1998 Backcountry Taxidermy - All Rights Reserved
Hunting & Fishing
Backcountry Taxidermy has compiled necessary & interesting information on what, when and where for successful hunting in AFRICA. Refer to Shipping/Transport section for shipping directions and our Africa Resources for guides / outfitters (PH) / lodges & more.
While Africa is the dream hunting destination, with a range of species / animals that no other continent can offer, there is a range of issues and information that potential visitors need to know. We hope that this website can serve as a starting point & help answer some of those questions.
"I speak of Africa and golden joys" - The joy of wandering through lonely lands; The joy of hunting the mighty lords of the wilderness, the cunning, the wary and the grim....Theodore Roosevelt , 1908
The list (Right) has the most commonly hunted species / animals in Africa. CLICK on the species for pictures, Information about that species, locations where to hunt and tips on hunting that species. * Note: Outfitters / Professional Hunters are refered to as PH*
Click Here - Important information concerning African animals and radio collars
Gear Guide for an African Hunting Safari
Most of your regular hunting gear will see you through but there are a few differences and must haves, even for those who do not like to part with their hard earned dough unless absolutely necessary. Often going out and buying something that you're not familiar with then using it in the field in a country that you've never hunted in is not always the best thing. Stick to your own gear, things that work for you in the field - good optics, a good flashlight, comfortable rifle slings, warm gloves, a practical hat, worn in hunting boots or shoes and most important, a rifle that you know - one you have at least fired beforehand! Ask your outfitter / PH, they do know what the essentials are
Guns and Rifles for Africa Hunting
Seriously, if you are comfortable with your rifle and it falls into the category above a 6mm then it is going to be enough for most of the plains game Africa has to throw at you. There is no need to go out and buy a new rifle specifically for African game, a heavier caliber deer rifle works well on most plains game and some even do for the cats.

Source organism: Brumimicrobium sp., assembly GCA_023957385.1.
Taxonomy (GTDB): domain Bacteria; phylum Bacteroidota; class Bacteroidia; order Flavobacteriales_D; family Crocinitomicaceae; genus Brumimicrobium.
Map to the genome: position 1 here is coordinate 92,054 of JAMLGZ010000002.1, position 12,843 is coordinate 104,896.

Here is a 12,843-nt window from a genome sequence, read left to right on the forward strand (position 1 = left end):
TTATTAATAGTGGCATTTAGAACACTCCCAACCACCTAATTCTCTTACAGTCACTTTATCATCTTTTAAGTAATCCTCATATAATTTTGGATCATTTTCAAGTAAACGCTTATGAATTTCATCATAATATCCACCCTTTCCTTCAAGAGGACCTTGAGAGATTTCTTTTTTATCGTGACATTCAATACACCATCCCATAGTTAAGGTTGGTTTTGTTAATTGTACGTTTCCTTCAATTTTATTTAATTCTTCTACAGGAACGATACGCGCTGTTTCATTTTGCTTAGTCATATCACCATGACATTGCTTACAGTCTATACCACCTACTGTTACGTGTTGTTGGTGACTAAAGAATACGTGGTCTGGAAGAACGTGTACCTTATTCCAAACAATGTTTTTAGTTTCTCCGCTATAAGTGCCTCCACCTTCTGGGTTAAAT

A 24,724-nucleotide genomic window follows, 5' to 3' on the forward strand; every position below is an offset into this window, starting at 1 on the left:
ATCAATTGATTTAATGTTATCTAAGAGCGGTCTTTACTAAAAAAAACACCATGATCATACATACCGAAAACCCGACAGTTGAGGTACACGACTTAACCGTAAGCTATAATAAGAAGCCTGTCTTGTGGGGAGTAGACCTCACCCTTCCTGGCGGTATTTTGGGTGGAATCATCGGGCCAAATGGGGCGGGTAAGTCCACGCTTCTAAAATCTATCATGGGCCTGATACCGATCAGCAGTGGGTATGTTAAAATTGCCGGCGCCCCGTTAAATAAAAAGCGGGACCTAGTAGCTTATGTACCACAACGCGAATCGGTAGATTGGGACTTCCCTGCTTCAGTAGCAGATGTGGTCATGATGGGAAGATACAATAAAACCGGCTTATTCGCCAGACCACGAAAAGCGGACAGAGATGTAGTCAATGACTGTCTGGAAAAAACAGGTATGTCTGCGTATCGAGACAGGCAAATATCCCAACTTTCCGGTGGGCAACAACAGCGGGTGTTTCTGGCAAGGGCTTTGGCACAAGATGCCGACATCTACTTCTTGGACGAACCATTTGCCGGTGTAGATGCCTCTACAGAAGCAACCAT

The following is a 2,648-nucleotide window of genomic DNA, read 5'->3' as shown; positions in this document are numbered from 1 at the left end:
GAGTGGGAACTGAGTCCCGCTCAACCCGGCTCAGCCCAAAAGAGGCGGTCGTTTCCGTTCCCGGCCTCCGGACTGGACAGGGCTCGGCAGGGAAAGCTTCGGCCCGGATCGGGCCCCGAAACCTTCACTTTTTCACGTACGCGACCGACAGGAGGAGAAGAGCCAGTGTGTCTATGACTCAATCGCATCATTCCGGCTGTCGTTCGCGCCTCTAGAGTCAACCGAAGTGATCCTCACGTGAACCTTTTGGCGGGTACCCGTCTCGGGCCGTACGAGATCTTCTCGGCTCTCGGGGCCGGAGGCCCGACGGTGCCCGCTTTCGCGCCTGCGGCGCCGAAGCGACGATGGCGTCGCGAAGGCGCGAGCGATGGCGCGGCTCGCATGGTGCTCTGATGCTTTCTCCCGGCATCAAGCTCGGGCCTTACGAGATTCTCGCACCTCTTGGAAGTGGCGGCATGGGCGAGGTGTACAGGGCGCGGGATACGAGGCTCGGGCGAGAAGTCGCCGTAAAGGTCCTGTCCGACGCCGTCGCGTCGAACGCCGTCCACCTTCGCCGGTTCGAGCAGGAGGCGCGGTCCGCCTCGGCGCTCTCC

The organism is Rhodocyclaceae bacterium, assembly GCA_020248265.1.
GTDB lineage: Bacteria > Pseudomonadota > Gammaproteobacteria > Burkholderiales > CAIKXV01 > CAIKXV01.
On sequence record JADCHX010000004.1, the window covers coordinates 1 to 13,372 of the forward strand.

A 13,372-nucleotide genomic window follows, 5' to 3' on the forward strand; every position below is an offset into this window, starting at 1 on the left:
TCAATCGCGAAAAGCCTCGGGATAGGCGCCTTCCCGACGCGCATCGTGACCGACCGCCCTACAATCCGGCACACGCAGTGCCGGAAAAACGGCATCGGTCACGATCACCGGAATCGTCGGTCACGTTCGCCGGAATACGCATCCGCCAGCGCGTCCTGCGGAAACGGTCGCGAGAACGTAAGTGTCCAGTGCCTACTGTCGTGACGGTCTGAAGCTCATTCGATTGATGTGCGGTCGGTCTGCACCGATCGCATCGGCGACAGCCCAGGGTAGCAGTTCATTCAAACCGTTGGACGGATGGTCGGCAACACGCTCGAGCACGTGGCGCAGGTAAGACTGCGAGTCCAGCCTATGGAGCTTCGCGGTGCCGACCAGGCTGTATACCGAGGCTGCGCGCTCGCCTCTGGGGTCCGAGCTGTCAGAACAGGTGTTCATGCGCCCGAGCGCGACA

It is when you start messing with elephant, rhino and buffalo that you need a true weapon, a big stick so to speak.
The .375 Mag will do the job each an every day for 100 years and is capable of handling everything Africa has to throw at it. The .458 LOTT is the perfect rifle for the big game of Africa because of its size, the knock down power it delivers and because of its availability. The .416 Rigby was one of the first large game nitro calibers and to this day it is a very good all rounder. It is fast, it penetrates and it kicks the shit out of you. A 500 grain bullit might slow it a little and make it more manageable. It is also well suited for Moose, Elk and of course the magnificent brown bears of Kodiak.
DOUBLE DREAMS: The .470 Nitro is the most common, the cheapest and still only gives you 500 grains? BUT you get the image and they make some immaculate guns. Ammunition is also factory produced so, like the .458 LOTT you can make it more economical on your whole pocketbook. If you do buy a double PLEASE make sure it is from a reputable manufacturer and dealer - double nightmares do happen, even with the top brands and manufacturers.
One major consideration is travel with a firearm, which is becoming more complicated and I foresee a day when all hunters would rather use the rifles provided by their PH or outfitter. In fact this is already happening with many of the top outfitters offering a good choice of rifles for use on a safari.
GUN friendly airlines should be your biggest concern when visiting Africa. Most notorious for bad service are British Airways, with hunters consistently having to delay their safaris because of lost rifles or badly damaged cases. SAA, KLM, Lufthansa and Swiss Air all seem to be proficient at handling and accommodating travelers with firearms.
Africa Trophies & CITES Permits
All species in Africa require a CITES permit to import your trophy into the US or Canada. Some species have more requirements than others. Contact Us Prior to your hunt and After your hunt so we know when to expect your trophy. Please refer to our Shipping/Transport section for shipping directions.